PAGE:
In 1984, the State Board of Master Electricians was created as the Maryland Statewide Electrical Licensing Board (Chapter 731, Acts of 1984). The Board adopted its present name in 1988 (Chapter 648, Acts of 1988). Previously, a Board of Electrical Examiners and Supervisors, created in 1906, was incorporated into the Department of Licensing and Regulation in 1970, but its scope was limited to Baltimore City (Chapter 244, Acts of 1906; Chapter 402, Acts of 1970). The State Board of Master Electricians examines and licenses master electricians desiring to work on a statewide or multi-county basis in Maryland.

With Senate advice and consent, the Governor appoints the Board's nine members to three-year terms. Authorization for the Board extends to July 1, 2023 (Chapter 201, Acts of 2011; Code Business Occupations & Professions Article, secs. 6-101 through 6-702).

ELEVATOR SAFETY REVIEW BOARD
In October 2001, the Elevator Safety Review Board was created (Chapter 703, Acts of 2001). Elevator mechanics and contractors are licensed by the Board.

The Board has nine members. With Senate advice and consent and the advice of the Secretary, the Governor appoints eight members to three-year terms. The ninth member serves ex officio. Authorization for the Board continues until July 1, 2019 (Chapter 288, Acts of 2014; Code Public Safety Article, secs. 12-819 through 12-841).

STATE BOARD OF STATIONARY ENGINEERS
500 North Calvert St., Room 302, Baltimore, MD 21202 - 3651

The State Board of Stationary Engineers dates to 1892 (Chapter 448, Acts of 1892). As the Board of Examining Engineers, it examined applicants for certificates of proficiency to operate stationary or portable engines in Baltimore City. In 2005, its responsibilities were extended statewide and it was reconstituted under its present name (Chapter 613, Acts of 2005).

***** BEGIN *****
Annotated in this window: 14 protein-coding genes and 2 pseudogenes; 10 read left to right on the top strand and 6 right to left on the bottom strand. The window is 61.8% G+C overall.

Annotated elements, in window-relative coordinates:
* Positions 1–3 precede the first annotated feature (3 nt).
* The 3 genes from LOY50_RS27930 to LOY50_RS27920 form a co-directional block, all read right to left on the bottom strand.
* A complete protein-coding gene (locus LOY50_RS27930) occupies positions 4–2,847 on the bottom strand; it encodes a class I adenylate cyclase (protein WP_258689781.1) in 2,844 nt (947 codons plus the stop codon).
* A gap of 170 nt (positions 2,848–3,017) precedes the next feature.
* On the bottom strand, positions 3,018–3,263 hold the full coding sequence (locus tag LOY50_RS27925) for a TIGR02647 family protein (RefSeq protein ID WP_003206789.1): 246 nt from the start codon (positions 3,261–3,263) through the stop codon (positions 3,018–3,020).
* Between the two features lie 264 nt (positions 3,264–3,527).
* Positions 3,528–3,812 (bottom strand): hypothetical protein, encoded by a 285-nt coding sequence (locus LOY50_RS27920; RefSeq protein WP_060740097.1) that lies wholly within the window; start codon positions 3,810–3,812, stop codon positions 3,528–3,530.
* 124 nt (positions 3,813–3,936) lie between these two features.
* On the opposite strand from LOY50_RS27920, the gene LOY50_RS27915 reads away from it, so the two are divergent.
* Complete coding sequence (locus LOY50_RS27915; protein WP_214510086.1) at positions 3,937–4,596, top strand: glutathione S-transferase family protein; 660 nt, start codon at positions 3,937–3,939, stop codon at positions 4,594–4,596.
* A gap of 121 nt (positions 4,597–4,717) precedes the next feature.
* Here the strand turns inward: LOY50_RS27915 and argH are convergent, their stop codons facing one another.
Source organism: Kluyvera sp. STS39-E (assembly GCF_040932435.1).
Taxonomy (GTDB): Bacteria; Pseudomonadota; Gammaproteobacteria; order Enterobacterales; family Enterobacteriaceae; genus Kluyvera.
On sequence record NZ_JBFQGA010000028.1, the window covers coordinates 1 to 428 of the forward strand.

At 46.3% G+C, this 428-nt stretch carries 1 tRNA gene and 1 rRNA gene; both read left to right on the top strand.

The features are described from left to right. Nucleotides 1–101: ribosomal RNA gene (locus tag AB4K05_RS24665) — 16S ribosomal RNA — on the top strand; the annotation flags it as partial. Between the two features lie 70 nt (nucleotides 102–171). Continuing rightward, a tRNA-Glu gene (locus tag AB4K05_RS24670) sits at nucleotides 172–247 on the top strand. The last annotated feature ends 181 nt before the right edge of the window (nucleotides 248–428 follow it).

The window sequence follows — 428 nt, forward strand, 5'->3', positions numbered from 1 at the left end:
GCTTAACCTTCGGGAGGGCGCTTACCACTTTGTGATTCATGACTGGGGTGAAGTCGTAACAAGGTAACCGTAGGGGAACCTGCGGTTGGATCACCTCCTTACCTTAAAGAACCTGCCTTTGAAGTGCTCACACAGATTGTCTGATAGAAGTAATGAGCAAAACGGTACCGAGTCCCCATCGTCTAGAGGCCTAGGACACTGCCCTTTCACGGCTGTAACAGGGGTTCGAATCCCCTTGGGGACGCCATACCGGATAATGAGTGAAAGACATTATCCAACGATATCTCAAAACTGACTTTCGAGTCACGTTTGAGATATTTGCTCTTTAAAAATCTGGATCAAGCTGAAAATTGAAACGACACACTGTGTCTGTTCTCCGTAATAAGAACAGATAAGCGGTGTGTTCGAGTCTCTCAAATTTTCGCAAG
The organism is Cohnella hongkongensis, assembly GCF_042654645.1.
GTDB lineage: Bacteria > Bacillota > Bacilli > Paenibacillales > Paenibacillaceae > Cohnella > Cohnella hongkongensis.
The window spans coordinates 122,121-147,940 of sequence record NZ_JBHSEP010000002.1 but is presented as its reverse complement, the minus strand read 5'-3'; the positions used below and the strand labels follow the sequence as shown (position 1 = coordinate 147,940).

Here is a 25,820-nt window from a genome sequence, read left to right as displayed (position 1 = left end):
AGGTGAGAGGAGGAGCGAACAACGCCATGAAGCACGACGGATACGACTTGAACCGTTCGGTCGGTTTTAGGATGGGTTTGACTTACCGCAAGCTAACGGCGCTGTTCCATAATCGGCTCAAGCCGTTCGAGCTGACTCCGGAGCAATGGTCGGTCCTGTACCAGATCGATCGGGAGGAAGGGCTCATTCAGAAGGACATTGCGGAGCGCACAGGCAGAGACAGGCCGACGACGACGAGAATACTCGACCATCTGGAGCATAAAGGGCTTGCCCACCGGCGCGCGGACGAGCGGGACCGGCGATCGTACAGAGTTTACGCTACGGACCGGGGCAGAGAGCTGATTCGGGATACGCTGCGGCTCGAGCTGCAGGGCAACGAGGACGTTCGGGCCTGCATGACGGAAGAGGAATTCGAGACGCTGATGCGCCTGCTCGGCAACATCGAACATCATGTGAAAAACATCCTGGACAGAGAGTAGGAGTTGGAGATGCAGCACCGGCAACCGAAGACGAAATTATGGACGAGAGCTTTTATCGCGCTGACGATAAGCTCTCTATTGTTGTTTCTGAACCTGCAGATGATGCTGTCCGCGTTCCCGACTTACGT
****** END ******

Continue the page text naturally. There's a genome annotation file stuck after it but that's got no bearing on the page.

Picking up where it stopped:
For stationary engineers, the Board adopts regulations; issues licenses; conducts examinations; investigates complaints; and maintains a list of licensees. Stationary engineers operate and maintain steam and power generators, heating plants, boilers, pressure valves, and similar systems.

The Governor appoints the Board's eight members with the advice of the Senate and the Secretary of Labor, Licensing, and Regulation. Members serve three-year terms. Authorization for the Board ends July 1, 2024 (Chapter 51, Acts of 2014; Code Business Occupations & Professions Article, secs. 6.5-101 through 6.5-501).

STATE BOARD OF FORESTERS
500 North Calvert St., Room 304, Baltimore, MD 21202 - 3651

The State Board of Foresters began in 1972 as the State Board of Registration for Foresters (Chapter 638, Acts of 1972). It was assigned to the Department of Licensing and Regulation in 1974 and received its present name in 1989 (Chapter 4, Acts of the Special Session of 1973; Chapter 3, Acts of 1989). The Board licenses and regulates persons practicing forestry in Maryland.